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Louisiana refuses Ebola incineration waste

On October 13, 2014, Louisiana District Judge Bob Downing granted the Louisiana attorney general’s request for injunctive

relief against “potentially Ebola-contaminated material” collected from the Dallas, Texas, Ebola victim’s apartment.

The waste, contained within 142 55-gallon plastic drums, was first transported from the Dallas apartment to a Port Arthur

incinerator under a Department of Transportation (“DOT”) emergency special permit. From there, the ash residue was

scheduled to be transported to Calcasieu, Louisiana, for disposal. However, the landfill announced that it would not

accept the waste in a non-binding statement. The Louisiana attorney general followed up this announcement with a request

for a Temporary Restraining Order (“TRO”) to stop that waste from crossing the border into Louisiana.

The CDC, through its August 2014 guidance “Infection Prevention and Control Recommendations for Hospitalized Patients

with Known or Suspected Ebola Hemorrhagic Fever in U.S. Hospitals,” recommends that all Ebola-contaminated or potentially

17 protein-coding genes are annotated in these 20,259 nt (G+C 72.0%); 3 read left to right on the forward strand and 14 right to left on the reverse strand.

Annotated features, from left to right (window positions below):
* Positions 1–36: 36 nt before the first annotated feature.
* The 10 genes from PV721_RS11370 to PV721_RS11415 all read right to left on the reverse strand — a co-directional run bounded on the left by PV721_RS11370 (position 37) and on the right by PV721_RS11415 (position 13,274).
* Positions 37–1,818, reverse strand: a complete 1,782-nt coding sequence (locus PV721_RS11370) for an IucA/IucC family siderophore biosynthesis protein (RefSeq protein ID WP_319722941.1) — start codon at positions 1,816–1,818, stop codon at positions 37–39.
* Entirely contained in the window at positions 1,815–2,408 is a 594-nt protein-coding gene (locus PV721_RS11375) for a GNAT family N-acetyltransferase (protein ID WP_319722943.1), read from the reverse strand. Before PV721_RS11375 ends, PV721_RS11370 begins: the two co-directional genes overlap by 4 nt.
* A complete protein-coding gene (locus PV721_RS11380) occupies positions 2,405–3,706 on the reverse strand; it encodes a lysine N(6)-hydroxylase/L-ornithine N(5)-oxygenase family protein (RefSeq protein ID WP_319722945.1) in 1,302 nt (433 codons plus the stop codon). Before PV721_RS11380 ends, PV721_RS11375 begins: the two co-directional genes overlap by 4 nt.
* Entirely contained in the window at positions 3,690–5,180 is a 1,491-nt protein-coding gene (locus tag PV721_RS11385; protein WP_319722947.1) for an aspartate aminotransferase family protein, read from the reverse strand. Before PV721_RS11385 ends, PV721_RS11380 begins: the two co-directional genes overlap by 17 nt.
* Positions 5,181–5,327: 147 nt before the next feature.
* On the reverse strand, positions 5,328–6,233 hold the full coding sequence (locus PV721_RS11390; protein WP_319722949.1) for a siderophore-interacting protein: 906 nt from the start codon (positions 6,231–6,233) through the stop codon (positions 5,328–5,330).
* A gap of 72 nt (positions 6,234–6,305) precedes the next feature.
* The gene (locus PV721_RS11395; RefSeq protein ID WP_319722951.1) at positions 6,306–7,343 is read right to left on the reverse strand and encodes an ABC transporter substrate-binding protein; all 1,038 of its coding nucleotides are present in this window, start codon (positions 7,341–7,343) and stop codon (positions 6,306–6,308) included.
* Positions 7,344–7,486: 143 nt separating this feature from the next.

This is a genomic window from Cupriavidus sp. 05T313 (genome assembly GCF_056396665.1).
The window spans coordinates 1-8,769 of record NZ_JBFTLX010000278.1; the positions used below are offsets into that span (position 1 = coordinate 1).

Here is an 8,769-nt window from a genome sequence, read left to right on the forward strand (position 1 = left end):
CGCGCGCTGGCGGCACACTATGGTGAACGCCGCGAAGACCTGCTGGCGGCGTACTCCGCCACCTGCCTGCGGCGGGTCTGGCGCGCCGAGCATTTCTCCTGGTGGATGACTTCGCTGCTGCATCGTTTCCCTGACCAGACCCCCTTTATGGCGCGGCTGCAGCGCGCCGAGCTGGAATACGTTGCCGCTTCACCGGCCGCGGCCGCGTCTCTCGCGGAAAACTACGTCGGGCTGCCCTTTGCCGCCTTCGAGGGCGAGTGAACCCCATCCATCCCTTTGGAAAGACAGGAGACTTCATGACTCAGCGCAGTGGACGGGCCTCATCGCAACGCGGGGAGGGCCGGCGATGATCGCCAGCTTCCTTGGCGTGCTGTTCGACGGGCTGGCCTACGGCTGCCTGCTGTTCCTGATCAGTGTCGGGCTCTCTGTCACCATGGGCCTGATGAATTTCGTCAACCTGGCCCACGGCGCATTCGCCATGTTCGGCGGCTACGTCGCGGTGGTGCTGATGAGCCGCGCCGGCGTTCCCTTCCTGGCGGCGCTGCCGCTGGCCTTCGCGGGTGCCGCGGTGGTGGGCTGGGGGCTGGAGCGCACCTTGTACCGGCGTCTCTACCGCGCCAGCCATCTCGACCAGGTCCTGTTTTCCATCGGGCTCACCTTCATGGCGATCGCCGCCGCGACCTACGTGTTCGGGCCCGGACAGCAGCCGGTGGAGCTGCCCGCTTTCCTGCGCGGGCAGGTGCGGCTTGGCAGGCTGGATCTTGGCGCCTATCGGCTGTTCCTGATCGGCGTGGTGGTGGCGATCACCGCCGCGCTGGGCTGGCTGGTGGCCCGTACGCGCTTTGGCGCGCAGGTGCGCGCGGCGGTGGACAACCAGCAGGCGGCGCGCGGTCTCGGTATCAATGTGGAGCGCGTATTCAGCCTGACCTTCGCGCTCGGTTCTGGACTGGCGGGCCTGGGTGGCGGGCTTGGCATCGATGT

contaminated materials be placed in leak- proof, rigid waste containment and sent for incineration or autoclaving in

accordance with DOT Hazardous Materials Regulations and DOT guidance. Of concern to the Louisiana attorney general, there

is no CDC post-incineration testing. In fact, the CDC in a letter to the Louisiana Department of Health and Hospitals

stated that “Ebola-associated waste that has been appropriately inactivated or incinerated is no longer infectious,”

without any references in support of the statement. EPA has also declined to regulate, indicating that medical waste

disposal is primarily regulated by the states. DOT indicated that the CDC and DOT plan to issue joint guidance regarding

disposal sometime next week. After reviewing these facts, the Louisiana District Judge granted the TRO, effectively

stopping the ash residue in its tracks in Texas.

The Texas hazardous waste incinerator and transporter are likely now actively seeking out alternative Type I or II

landfills to accept the waste. In the meantime, the CDC may also step up to verify and confirm the safety of the medical

waste post-incineration to ease the fears of other states, before they too shut their doors.

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